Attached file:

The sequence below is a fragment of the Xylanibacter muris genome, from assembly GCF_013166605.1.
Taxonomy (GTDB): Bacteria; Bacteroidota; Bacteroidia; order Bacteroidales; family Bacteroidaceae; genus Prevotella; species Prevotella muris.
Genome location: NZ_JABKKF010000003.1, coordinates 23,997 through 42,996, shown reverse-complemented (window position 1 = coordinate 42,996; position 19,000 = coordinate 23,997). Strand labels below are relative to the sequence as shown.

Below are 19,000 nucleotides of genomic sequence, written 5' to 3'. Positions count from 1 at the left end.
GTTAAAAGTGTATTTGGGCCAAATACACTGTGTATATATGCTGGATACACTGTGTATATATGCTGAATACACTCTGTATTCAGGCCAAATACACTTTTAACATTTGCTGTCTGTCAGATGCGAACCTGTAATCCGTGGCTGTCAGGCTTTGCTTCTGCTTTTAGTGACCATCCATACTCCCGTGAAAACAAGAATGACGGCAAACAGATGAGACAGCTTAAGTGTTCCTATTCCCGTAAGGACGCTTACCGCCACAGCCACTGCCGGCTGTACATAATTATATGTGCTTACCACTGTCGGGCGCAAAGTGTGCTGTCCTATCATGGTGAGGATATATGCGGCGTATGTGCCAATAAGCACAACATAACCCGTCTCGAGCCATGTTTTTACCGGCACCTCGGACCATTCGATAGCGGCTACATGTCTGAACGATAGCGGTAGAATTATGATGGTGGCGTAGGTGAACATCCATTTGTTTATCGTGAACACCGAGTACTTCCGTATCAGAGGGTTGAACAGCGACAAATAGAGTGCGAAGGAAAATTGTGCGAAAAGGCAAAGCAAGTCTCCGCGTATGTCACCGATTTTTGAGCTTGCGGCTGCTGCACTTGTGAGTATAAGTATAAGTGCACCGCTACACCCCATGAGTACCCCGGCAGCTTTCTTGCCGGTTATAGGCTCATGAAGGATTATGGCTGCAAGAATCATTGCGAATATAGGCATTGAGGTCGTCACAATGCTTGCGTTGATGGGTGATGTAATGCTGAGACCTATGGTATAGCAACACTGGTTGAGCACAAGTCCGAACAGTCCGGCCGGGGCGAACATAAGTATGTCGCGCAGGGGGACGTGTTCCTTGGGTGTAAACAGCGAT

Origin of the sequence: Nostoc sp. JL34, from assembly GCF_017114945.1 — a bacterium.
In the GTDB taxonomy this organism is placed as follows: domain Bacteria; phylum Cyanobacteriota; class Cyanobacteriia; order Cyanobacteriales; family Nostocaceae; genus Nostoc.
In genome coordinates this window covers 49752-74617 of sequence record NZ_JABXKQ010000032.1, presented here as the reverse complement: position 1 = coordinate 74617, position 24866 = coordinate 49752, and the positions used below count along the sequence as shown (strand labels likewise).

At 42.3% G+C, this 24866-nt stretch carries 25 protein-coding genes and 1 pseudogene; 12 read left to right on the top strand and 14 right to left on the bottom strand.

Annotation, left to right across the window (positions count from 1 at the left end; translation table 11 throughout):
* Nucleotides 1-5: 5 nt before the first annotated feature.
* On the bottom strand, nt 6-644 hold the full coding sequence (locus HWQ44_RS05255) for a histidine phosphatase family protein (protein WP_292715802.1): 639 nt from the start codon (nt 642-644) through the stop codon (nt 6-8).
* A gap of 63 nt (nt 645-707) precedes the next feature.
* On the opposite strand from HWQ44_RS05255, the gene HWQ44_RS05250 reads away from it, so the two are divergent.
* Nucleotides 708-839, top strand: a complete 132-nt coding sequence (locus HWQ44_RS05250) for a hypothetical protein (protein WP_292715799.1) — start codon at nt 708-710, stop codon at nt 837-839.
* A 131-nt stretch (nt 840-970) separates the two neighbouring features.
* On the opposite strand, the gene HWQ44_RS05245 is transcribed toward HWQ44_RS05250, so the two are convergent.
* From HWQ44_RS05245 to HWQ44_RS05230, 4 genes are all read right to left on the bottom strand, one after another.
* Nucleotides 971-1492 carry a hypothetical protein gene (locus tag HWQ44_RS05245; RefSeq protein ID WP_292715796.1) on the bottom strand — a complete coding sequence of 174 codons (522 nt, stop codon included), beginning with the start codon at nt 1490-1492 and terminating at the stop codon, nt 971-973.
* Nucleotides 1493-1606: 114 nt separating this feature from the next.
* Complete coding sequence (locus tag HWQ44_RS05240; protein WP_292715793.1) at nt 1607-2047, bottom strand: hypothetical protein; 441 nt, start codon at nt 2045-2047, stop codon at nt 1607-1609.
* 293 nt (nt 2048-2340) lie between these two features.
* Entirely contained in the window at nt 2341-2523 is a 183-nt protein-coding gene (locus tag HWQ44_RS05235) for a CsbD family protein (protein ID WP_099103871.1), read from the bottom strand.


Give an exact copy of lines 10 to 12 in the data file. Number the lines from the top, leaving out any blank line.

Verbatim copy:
Annotation, left to right across the window (positions count from 1 at the left end; translation table 11 throughout):
* Nucleotides 1-5: 5 nt before the first annotated feature.
* On the bottom strand, nt 6-644 hold the full coding sequence (locus HWQ44_RS05255) for a histidine phosphatase family protein (protein WP_292715802.1): 639 nt from the start codon (nt 642-644) through the stop codon (nt 6-8).